Rheumatoid arthritis vs. osteoarthritis.
RA or OA? Though they have similar names and some symptoms in common, rheumatoid arthritis and osteoarthritis have very different causes, paths of progression, and treatments. That’s why it’s so important to see a rheumatologist for an accurate diagnosis. The following chart outlines the basic differences between these two diseases.
Joint pain, swelling, and stiffness; decreased range of motion; fever, fatigue, and loss of energy can also occur
Often causes swelling in pairs of joints—especially smaller ones (both hands, both ankles, etc.)
Generally worse in the morning or after long rest and lack of activity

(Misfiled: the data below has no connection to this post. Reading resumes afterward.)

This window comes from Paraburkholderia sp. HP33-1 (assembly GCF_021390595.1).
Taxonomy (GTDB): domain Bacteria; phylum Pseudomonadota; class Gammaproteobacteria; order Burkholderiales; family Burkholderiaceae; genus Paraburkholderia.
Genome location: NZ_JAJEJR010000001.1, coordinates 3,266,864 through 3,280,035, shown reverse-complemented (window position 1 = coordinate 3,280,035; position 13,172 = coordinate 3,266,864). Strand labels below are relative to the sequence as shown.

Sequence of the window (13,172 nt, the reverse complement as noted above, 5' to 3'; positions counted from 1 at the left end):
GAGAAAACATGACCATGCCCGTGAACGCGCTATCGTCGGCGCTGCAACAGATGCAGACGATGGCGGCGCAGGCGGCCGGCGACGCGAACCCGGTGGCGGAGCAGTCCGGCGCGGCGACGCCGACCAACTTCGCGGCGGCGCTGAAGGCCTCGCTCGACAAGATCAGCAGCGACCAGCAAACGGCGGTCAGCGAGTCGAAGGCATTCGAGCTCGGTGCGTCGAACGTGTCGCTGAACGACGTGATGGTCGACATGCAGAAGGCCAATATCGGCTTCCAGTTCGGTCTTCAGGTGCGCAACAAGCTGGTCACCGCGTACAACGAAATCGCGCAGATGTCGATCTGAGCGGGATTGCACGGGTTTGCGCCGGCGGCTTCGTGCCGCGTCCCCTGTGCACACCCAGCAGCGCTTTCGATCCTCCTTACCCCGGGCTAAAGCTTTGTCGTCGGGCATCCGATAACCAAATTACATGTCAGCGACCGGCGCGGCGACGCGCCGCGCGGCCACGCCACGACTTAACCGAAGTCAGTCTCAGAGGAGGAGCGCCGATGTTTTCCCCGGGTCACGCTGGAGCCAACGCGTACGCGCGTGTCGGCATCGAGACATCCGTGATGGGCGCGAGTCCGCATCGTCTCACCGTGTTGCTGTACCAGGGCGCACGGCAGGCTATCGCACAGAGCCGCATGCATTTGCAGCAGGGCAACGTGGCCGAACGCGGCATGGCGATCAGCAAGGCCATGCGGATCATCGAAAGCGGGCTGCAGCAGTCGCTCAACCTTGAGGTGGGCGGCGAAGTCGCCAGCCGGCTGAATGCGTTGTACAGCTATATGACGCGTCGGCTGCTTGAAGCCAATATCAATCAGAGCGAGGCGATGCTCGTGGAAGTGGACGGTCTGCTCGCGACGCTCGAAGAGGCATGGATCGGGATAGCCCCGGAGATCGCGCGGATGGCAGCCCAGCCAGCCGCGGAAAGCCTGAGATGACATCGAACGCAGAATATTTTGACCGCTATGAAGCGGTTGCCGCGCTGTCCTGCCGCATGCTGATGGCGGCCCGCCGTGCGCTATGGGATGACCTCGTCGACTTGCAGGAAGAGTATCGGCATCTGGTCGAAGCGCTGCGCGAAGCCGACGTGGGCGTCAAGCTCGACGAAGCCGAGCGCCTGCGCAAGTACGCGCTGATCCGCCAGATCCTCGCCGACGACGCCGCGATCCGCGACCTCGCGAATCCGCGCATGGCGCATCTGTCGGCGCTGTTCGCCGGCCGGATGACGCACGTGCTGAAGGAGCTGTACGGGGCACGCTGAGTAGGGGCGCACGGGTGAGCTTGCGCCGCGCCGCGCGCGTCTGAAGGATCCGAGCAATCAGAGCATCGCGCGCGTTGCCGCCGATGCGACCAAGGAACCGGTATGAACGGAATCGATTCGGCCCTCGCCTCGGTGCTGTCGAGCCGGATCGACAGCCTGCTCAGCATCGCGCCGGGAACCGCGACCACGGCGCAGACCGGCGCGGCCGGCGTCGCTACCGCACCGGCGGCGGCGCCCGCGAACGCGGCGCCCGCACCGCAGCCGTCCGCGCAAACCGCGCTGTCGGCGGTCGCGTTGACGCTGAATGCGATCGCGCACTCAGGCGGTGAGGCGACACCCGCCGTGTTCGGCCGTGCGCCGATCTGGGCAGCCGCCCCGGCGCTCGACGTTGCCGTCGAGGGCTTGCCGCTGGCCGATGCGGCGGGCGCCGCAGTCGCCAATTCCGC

Usually occurs between 30 and 50 years of age, though can occur at any age
Approximately 1.3 million people have RA in the US
Known as the “wear and tear” type of arthritis and is associated with factors such as aging, injury, or obesity
Joint stiffness, pain, and decreased range of motion
Usually affects weight-bearing joints (i.e. back, hip, knee) as well as the neck, small finger joints and big toe
Tends to get worse with activity throughout the day
Most commonly affects middle- aged and older people
An estimated 21 million people have osteoarthritis in the US